A first-class citizen is an entity which supports all the operations generally available to other entities. These operations typically include:
- being passed as an argument,
- returned from a function,
- and assigned to a variable.
The simplest scalar (primitive) data types (such as string, numbers) are nearly always first-class.
In many older languages, arrays and strings are not first-class because they cannot be assigned as objects or passed as parameters to a subroutine.
The concept of first- and second- class objects was introduced by Christopher Strachey.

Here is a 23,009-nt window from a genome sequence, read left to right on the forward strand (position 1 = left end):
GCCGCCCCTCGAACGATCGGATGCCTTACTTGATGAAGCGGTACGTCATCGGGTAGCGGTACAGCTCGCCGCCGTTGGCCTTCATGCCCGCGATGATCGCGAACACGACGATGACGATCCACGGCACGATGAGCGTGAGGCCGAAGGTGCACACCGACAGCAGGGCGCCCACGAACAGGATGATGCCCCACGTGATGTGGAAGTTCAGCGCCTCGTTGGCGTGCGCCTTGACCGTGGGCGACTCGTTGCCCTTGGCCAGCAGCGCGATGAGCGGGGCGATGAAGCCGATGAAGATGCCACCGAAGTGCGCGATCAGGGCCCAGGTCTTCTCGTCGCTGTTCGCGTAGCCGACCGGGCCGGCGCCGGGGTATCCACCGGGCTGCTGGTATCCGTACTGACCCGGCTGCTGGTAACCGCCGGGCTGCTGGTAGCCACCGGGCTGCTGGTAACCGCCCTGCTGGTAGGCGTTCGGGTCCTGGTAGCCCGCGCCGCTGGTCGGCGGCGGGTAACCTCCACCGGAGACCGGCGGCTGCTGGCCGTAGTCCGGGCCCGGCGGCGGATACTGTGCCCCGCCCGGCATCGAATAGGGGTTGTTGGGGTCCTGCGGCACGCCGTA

First and second class objects. In Algol, a real number may appear in an expression or be assigned to a variable, and either of them may appear as an actual parameter in a procedure call. A procedure, on the other hand, may only appear in another procedure call either as the operator (the most common case) or as one of the actual parameters. There are no other expressions involving procedures or whose results are procedures. Thus in a sense procedures in Algol are second class citizens—they always have to appear in person and can never be represented by a variable or expression (except in the case of a formal parameter)…